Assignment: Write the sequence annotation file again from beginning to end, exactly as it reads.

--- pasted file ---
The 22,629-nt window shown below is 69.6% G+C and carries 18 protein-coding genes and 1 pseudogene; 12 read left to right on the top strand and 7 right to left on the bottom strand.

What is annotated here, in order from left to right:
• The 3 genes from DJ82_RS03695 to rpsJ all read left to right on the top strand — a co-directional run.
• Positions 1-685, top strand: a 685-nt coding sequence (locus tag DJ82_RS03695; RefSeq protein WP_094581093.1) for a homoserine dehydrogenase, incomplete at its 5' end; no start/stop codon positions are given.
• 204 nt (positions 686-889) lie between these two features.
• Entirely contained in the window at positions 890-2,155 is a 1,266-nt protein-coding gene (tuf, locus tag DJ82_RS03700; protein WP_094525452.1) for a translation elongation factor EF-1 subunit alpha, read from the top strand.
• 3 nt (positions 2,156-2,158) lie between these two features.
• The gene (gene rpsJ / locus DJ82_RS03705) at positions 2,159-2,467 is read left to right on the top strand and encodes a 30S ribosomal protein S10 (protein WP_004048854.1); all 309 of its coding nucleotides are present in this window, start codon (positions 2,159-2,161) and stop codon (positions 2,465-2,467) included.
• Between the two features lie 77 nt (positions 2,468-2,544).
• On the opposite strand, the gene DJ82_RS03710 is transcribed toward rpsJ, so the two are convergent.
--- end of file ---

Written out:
The 22,629-nt window shown below is 69.6% G+C and carries 18 protein-coding genes and 1 pseudogene; 12 read left to right on the top strand and 7 right to left on the bottom strand.

What is annotated here, in order from left to right:
• The 3 genes from DJ82_RS03695 to rpsJ all read left to right on the top strand — a co-directional run.
• Positions 1-685, top strand: a 685-nt coding sequence (locus tag DJ82_RS03695; RefSeq protein WP_094581093.1) for a homoserine dehydrogenase, incomplete at its 5' end; no start/stop codon positions are given.
• 204 nt (positions 686-889) lie between these two features.
• Entirely contained in the window at positions 890-2,155 is a 1,266-nt protein-coding gene (tuf, locus tag DJ82_RS03700; protein WP_094525452.1) for a translation elongation factor EF-1 subunit alpha, read from the top strand.
• 3 nt (positions 2,156-2,158) lie between these two features.
• The gene (gene rpsJ / locus DJ82_RS03705) at positions 2,159-2,467 is read left to right on the top strand and encodes a 30S ribosomal protein S10 (protein WP_004048854.1); all 309 of its coding nucleotides are present in this window, start codon (positions 2,159-2,161) and stop codon (positions 2,465-2,467) included.
• Between the two features lie 77 nt (positions 2,468-2,544).
• On the opposite strand, the gene DJ82_RS03710 is transcribed toward rpsJ, so the two are convergent.